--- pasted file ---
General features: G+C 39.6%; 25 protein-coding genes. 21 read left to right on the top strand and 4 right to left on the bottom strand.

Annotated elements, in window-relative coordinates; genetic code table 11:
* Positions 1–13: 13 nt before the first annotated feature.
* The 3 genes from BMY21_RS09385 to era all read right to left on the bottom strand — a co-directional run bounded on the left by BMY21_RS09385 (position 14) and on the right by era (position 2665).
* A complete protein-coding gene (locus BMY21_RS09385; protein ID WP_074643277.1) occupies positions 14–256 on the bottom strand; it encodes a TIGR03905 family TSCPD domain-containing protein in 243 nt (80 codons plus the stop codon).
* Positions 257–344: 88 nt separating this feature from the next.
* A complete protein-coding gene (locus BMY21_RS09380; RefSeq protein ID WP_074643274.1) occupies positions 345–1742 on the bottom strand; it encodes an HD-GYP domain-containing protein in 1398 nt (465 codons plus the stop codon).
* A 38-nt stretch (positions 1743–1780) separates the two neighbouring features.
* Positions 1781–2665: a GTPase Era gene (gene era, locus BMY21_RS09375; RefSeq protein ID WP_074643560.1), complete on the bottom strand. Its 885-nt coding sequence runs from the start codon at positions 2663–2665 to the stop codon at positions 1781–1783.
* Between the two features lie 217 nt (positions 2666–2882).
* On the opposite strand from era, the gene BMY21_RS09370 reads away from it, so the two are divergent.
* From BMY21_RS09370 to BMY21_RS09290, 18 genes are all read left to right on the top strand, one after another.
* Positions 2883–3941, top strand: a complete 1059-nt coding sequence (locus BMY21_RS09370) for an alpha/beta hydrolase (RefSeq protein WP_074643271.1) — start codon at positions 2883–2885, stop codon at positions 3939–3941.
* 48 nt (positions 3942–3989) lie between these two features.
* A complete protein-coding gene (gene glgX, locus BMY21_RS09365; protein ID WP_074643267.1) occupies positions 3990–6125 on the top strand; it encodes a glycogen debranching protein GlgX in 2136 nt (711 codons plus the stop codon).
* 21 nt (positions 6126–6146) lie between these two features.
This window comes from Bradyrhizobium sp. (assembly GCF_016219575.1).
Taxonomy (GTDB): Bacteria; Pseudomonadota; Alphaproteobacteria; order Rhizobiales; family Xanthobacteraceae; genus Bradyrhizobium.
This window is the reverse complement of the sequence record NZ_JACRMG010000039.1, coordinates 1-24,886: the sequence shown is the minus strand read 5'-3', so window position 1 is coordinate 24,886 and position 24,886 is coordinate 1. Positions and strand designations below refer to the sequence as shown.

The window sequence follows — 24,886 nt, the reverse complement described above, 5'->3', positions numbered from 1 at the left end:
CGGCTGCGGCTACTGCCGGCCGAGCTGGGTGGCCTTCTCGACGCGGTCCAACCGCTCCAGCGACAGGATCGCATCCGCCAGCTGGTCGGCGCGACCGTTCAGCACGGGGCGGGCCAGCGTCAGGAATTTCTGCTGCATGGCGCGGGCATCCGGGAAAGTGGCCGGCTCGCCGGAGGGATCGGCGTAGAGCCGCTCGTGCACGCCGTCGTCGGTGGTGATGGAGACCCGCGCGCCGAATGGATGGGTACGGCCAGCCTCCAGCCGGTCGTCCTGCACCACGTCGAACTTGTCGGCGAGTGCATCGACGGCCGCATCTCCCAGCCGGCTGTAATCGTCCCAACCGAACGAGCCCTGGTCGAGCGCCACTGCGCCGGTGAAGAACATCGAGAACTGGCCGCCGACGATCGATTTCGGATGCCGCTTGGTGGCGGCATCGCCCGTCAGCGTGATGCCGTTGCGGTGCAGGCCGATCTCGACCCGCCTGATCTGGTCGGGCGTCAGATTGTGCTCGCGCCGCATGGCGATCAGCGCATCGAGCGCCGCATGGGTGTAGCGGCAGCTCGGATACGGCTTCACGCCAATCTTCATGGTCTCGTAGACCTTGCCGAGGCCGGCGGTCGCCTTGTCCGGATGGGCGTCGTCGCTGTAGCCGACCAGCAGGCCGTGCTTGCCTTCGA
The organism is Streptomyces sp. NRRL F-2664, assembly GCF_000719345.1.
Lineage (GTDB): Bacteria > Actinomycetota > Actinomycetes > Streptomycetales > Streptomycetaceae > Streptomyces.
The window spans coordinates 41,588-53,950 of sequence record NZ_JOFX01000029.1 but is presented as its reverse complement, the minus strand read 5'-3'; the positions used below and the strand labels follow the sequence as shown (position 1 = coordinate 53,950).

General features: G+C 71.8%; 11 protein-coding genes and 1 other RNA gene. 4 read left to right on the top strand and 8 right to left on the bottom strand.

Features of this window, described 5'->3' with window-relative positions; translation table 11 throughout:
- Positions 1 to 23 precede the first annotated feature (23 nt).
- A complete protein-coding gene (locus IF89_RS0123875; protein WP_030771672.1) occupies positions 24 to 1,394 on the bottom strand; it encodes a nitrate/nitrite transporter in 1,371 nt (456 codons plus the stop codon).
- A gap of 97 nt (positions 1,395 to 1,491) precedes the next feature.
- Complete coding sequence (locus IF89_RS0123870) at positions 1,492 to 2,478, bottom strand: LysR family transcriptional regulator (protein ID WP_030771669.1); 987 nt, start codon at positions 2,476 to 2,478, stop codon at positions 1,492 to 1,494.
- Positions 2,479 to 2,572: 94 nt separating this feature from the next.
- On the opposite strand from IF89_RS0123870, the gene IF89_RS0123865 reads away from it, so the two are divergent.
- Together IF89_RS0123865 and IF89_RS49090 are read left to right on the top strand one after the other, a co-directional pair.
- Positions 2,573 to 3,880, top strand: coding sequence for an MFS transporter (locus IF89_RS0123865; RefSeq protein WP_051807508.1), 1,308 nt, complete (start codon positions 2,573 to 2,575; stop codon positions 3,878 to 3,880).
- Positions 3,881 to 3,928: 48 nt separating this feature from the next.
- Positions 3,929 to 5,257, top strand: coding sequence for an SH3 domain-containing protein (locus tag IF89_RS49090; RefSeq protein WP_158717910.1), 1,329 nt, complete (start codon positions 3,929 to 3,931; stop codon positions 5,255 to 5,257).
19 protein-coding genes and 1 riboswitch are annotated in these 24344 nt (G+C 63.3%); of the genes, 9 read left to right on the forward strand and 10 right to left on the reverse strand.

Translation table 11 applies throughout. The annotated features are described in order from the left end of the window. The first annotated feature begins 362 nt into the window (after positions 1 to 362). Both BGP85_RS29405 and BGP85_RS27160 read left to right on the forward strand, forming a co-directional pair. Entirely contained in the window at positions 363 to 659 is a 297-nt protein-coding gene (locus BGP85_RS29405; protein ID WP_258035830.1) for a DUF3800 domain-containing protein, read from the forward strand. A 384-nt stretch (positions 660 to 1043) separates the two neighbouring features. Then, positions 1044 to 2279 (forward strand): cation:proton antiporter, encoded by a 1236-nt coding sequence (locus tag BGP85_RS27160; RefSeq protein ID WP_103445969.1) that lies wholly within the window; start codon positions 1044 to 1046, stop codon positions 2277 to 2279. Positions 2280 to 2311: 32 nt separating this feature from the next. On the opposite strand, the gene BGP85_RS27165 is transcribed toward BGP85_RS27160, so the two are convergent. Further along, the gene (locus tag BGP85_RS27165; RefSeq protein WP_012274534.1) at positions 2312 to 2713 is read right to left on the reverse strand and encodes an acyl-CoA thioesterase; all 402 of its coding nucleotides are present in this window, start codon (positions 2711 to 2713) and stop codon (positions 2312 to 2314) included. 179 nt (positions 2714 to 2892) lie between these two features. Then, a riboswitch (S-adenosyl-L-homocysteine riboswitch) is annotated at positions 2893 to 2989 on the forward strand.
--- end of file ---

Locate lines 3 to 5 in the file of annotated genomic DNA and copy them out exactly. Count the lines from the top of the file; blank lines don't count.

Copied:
* Positions 1–13: 13 nt before the first annotated feature.
* The 3 genes from BMY21_RS09385 to era all read right to left on the bottom strand — a co-directional run bounded on the left by BMY21_RS09385 (position 14) and on the right by era (position 2665).
* A complete protein-coding gene (locus BMY21_RS09385; protein ID WP_074643277.1) occupies positions 14–256 on the bottom strand; it encodes a TIGR03905 family TSCPD domain-containing protein in 243 nt (80 codons plus the stop codon).